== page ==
In her December 10 Middle East policy speech, U.S. Secretary of State Hillary Clinton reiterated the United States' commitment to a negotiated peace between Israelis and Palestinians, calling for an agreement that would enable Palestinian leaders "to show their people that the occupation will be over" while allowing Israeli leaders to "demonstrate to their people that the compromises needed to make peace will not leave Israel vulnerable."
Although Clinton suggested that these aims are compatible, Israeli Prime Minister Benjamin Netanyahu has expressed a different view. Demanding the establishment of what Israeli officials call "defensible borders," Netanyahu's government seeks to annex or exercise security control over large blocs of West Bank territory -- along the Jordan River in the east and along Israel's border in the west, from the north-central settlement of Ariel to the Gush Etzion settlements south of Bethlehem.
In addition, it seeks to operate early-warning stations on high ground near the Palestinian cities of Nablus, Ramallah, and Hebron and maintain a military presence in the Jordan Valley for decades to come. This package of arrangements would create, in the words of Israeli negotiators, a "protection envelope" surrounding the new Palestinian state.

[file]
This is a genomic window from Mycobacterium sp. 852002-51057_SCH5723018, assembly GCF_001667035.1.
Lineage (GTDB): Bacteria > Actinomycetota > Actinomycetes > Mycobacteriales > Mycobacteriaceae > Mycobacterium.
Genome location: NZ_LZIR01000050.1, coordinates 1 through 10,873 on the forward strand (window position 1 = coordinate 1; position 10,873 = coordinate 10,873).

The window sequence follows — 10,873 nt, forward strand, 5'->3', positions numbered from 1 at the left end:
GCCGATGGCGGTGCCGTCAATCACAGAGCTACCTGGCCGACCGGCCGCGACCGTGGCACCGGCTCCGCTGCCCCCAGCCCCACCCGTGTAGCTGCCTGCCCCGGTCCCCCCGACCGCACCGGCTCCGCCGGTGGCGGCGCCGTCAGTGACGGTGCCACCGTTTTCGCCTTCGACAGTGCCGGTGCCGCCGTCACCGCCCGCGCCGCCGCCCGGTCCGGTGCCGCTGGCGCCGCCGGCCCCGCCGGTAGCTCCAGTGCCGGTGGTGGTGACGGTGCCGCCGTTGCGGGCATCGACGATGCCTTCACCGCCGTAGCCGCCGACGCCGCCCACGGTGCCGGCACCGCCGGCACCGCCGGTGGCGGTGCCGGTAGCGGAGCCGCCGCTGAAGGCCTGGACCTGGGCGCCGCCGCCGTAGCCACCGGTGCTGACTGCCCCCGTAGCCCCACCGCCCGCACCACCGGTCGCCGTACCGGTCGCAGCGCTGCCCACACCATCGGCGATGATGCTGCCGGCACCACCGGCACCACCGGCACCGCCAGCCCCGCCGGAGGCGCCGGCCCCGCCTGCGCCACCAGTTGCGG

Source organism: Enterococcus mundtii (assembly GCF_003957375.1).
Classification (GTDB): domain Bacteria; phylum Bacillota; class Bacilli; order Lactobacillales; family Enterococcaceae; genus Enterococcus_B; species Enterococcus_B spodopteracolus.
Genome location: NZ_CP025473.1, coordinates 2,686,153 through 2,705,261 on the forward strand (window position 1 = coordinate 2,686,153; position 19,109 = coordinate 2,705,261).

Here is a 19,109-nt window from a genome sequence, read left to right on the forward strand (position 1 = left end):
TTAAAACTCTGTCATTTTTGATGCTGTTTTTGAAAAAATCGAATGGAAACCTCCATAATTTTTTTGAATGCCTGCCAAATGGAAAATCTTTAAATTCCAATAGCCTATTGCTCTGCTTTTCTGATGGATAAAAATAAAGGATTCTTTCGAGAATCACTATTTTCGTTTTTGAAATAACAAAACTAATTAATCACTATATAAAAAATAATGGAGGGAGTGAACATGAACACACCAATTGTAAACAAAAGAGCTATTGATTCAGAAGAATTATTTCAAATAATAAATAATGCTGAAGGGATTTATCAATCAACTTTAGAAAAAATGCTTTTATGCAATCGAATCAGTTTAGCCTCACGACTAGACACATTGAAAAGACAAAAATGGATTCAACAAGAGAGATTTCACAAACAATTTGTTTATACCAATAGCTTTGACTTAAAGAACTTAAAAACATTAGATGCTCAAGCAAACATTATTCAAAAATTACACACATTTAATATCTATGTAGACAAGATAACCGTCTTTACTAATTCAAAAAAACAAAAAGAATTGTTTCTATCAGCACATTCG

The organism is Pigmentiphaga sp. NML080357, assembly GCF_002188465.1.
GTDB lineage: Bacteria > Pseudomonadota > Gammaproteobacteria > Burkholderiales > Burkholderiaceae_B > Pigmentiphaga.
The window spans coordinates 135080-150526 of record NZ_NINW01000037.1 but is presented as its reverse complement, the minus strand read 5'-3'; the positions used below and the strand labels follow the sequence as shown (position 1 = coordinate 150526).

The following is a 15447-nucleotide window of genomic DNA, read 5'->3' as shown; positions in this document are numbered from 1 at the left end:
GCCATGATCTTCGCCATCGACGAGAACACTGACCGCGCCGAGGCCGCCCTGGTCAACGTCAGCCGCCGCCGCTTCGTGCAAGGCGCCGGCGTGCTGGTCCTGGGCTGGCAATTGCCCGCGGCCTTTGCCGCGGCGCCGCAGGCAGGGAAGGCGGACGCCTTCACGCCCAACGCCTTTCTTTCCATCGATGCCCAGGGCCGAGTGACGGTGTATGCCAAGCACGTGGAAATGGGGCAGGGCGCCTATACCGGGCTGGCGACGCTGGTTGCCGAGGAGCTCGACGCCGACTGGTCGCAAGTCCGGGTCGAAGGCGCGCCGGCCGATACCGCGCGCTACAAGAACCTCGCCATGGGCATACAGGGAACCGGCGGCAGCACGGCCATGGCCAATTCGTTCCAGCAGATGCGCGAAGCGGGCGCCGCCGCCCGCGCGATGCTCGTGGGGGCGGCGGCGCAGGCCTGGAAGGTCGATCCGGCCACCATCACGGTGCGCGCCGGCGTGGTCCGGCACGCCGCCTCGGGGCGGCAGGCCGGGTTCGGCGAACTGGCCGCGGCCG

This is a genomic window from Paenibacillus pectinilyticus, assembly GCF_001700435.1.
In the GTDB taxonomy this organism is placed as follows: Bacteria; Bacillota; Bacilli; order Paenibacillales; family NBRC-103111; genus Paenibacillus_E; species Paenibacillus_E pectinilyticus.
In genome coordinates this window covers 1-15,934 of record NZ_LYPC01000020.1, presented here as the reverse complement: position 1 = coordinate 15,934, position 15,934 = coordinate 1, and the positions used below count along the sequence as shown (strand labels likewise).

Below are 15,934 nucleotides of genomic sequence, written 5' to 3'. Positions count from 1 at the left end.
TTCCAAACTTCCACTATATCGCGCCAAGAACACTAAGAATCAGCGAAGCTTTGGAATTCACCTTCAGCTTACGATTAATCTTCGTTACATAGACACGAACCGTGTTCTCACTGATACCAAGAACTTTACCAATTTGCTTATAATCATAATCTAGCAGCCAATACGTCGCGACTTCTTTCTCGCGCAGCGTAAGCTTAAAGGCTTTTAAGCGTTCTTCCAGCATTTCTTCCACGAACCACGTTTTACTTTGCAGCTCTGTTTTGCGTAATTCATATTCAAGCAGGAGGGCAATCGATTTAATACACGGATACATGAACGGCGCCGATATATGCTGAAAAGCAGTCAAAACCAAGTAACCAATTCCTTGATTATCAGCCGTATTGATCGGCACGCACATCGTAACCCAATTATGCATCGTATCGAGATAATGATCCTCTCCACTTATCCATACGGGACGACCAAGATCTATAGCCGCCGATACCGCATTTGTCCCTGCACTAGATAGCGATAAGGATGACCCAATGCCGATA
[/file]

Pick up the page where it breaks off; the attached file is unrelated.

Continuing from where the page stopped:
Such arrangements, however, will do little to respond to the real security challenges faced by Israelis, the Palestinians, and others in the region. As WikiLeaks recently revealed, other governments in the region are no less concerned than Israel about nuclear proliferation, the destabilizing role of nonstate actors, and the threat of cross-border missile attacks.
A U.S. peace plan built on the notion of defensible borders will neither address the threats perceived by Israel's neighbors nor win the support of their domestic constituencies, who demand faithful implementation of the Arab Peace Initiative. A different approach is needed, one that situates Israeli-Palestinian security arrangements within a regional security framework -- involving the Arab states, Turkey, and eventually Iran -- that can facilitate durable responses to the threats faced by the peoples of the Middle East.
Israeli security orthodoxy has
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